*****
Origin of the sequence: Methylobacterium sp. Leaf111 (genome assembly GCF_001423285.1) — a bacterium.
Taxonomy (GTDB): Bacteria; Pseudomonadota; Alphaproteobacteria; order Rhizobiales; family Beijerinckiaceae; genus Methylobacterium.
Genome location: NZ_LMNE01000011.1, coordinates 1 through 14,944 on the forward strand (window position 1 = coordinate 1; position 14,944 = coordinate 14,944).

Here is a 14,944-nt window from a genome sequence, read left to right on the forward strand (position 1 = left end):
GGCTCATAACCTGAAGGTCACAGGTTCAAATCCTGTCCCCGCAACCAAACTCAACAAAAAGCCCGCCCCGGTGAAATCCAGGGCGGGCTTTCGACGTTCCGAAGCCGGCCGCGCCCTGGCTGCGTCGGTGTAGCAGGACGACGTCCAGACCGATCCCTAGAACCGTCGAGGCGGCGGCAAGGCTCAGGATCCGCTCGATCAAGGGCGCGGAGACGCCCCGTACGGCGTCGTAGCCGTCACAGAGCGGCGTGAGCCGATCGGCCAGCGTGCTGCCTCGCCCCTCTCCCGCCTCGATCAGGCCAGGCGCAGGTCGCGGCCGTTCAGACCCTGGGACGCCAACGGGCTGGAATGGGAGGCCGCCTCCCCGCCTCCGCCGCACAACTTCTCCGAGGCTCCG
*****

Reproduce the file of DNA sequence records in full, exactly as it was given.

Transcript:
Origin of the sequence: Methylobacterium sp. Leaf111 (genome assembly GCF_001423285.1) — a bacterium.
Taxonomy (GTDB): Bacteria; Pseudomonadota; Alphaproteobacteria; order Rhizobiales; family Beijerinckiaceae; genus Methylobacterium.
Genome location: NZ_LMNE01000011.1, coordinates 1 through 14,944 on the forward strand (window position 1 = coordinate 1; position 14,944 = coordinate 14,944).

Here is a 14,944-nt window from a genome sequence, read left to right on the forward strand (position 1 = left end):
GGCTCATAACCTGAAGGTCACAGGTTCAAATCCTGTCCCCGCAACCAAACTCAACAAAAAGCCCGCCCCGGTGAAATCCAGGGCGGGCTTTCGACGTTCCGAAGCCGGCCGCGCCCTGGCTGCGTCGGTGTAGCAGGACGACGTCCAGACCGATCCCTAGAACCGTCGAGGCGGCGGCAAGGCTCAGGATCCGCTCGATCAAGGGCGCGGAGACGCCCCGTACGGCGTCGTAGCCGTCACAGAGCGGCGTGAGCCGATCGGCCAGCGTGCTGCCTCGCCCCTCTCCCGCCTCGATCAGGCCAGGCGCAGGTCGCGGCCGTTCAGACCCTGGGACGCCAACGGGCTGGAATGGGAGGCCGCCTCCCCGCCTCCGCCGCACAACTTCTCCGAGGCTCCG